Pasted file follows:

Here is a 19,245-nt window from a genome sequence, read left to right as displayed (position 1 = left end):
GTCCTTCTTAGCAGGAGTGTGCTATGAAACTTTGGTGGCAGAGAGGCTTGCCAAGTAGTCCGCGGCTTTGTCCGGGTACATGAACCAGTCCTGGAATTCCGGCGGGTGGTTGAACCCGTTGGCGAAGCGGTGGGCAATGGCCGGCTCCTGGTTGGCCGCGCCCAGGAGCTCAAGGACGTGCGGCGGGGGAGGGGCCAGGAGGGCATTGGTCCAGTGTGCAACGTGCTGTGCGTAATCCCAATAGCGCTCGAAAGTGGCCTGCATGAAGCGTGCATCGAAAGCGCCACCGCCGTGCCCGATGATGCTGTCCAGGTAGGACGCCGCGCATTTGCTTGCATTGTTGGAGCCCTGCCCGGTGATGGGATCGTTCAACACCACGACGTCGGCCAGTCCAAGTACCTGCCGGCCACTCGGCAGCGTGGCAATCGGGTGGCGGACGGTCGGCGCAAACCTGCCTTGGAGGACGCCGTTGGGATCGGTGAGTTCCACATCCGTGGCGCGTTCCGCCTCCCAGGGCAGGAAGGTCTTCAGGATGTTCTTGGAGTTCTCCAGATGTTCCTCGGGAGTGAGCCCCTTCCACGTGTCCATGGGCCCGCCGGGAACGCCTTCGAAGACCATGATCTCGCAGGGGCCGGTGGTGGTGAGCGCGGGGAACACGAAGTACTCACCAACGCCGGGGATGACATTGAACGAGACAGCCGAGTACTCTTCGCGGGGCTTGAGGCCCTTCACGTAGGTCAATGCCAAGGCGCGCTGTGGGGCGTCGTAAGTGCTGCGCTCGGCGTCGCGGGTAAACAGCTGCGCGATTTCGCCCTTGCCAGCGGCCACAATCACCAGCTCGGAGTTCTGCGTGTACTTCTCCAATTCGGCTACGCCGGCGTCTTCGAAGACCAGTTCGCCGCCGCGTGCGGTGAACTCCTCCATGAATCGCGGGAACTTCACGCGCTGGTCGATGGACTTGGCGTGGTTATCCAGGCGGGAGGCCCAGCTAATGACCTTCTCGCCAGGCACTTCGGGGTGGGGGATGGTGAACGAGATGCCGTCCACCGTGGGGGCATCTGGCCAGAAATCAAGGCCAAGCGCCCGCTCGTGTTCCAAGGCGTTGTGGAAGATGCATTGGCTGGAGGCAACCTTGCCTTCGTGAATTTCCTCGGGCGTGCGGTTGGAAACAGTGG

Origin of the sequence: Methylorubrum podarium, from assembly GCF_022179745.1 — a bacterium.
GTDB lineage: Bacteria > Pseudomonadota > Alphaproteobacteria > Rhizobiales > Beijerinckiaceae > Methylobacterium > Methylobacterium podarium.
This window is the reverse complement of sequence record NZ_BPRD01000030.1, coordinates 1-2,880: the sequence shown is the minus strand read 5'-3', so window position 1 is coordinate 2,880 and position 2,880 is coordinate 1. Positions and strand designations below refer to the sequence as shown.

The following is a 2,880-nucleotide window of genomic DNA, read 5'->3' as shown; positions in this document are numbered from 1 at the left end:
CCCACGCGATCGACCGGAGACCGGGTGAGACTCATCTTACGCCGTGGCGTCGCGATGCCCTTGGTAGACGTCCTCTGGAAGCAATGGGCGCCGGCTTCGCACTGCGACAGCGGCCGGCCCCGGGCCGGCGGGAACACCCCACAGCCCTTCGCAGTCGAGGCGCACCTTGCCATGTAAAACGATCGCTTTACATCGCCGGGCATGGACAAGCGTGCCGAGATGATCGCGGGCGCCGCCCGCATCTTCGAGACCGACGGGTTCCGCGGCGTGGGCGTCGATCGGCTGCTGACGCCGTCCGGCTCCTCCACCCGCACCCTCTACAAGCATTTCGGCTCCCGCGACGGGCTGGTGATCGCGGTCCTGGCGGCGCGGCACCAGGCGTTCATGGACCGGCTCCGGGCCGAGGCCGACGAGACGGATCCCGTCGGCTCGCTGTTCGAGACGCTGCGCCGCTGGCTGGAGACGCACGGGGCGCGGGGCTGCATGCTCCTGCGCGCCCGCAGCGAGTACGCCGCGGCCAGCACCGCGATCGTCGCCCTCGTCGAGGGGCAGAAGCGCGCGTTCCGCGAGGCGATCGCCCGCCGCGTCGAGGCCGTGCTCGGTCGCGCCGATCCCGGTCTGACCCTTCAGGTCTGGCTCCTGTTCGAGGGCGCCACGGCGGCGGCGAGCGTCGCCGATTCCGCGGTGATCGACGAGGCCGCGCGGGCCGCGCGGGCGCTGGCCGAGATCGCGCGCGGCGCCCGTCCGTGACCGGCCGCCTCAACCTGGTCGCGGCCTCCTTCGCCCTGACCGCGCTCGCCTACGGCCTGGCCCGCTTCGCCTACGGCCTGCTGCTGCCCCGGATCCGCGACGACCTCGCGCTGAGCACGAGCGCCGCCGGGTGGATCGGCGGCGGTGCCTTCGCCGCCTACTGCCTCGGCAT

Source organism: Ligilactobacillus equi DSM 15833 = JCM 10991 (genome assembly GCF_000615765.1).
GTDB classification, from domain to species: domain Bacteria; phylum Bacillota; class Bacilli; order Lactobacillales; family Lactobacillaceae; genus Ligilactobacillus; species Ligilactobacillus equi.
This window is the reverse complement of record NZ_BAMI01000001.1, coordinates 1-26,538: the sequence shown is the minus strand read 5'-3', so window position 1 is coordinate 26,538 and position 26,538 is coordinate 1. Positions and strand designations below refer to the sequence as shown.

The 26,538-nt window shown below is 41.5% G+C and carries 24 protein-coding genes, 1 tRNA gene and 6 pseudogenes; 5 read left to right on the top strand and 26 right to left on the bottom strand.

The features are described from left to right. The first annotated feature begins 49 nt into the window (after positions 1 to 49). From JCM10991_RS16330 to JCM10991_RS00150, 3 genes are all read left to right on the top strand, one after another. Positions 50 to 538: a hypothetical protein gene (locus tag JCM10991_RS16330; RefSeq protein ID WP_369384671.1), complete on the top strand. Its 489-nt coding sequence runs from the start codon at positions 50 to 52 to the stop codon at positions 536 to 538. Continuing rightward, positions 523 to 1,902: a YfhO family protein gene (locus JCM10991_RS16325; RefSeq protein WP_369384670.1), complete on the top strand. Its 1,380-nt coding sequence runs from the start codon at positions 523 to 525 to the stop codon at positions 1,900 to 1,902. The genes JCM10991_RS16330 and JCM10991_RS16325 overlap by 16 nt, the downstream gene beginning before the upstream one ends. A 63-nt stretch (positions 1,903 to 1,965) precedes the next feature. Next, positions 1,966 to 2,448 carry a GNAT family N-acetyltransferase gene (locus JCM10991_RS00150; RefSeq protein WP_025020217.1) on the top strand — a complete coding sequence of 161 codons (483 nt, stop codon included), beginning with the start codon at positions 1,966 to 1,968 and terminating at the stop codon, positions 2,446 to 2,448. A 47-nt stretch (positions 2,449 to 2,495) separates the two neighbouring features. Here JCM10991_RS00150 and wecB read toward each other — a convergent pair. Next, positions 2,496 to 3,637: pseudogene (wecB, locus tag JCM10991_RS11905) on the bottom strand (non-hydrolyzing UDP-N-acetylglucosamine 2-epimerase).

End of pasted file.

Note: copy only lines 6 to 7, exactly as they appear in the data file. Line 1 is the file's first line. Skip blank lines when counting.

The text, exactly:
The following is a 2,880-nucleotide window of genomic DNA, read 5'->3' as shown; positions in this document are numbered from 1 at the left end:
CCCACGCGATCGACCGGAGACCGGGTGAGACTCATCTTACGCCGTGGCGTCGCGATGCCCTTGGTAGACGTCCTCTGGAAGCAATGGGCGCCGGCTTCGCACTGCGACAGCGGCCGGCCCCGGGCCGGCGGGAACACCCCACAGCCCTTCGCAGTCGAGGCGCACCTTGCCATGTAAAACGATCGCTTTACATCGCCGGGCATGGACAAGCGTGCCGAGATGATCGCGGGCGCCGCCCGCATCTTCGAGACCGACGGGTTCCGCGGCGTGGGCGTCGATCGGCTGCTGACGCCGTCCGGCTCCTCCACCCGCACCCTCTACAAGCATTTCGGCTCCCGCGACGGGCTGGTGATCGCGGTCCTGGCGGCGCGGCACCAGGCGTTCATGGACCGGCTCCGGGCCGAGGCCGACGAGACGGATCCCGTCGGCTCGCTGTTCGAGACGCTGCGCCGCTGGCTGGAGACGCACGGGGCGCGGGGCTGCATGCTCCTGCGCGCCCGCAGCGAGTACGCCGCGGCCAGCACCGCGATCGTCGCCCTCGTCGAGGGGCAGAAGCGCGCGTTCCGCGAGGCGATCGCCCGCCGCGTCGAGGCCGTGCTCGGTCGCGCCGATCCCGGTCTGACCCTTCAGGTCTGGCTCCTGTTCGAGGGCGCCACGGCGGCGGCGAGCGTCGCCGATTCCGCGGTGATCGACGAGGCCGCGCGGGCCGCGCGGGCGCTGGCCGAGATCGCGCGCGGCGCCCGTCCGTGACCGGCCGCCTCAACCTGGTCGCGGCCTCCTTCGCCCTGACCGCGCTCGCCTACGGCCTGGCCCGCTTCGCCTACGGCCTGCTGCTGCCCCGGATCCGCGACGACCTCGCGCTGAGCACGAGCGCCGCCGGGTGGATCGGCGGCGGTGCCTTCGCCGCCTACTGCCTCGGCAT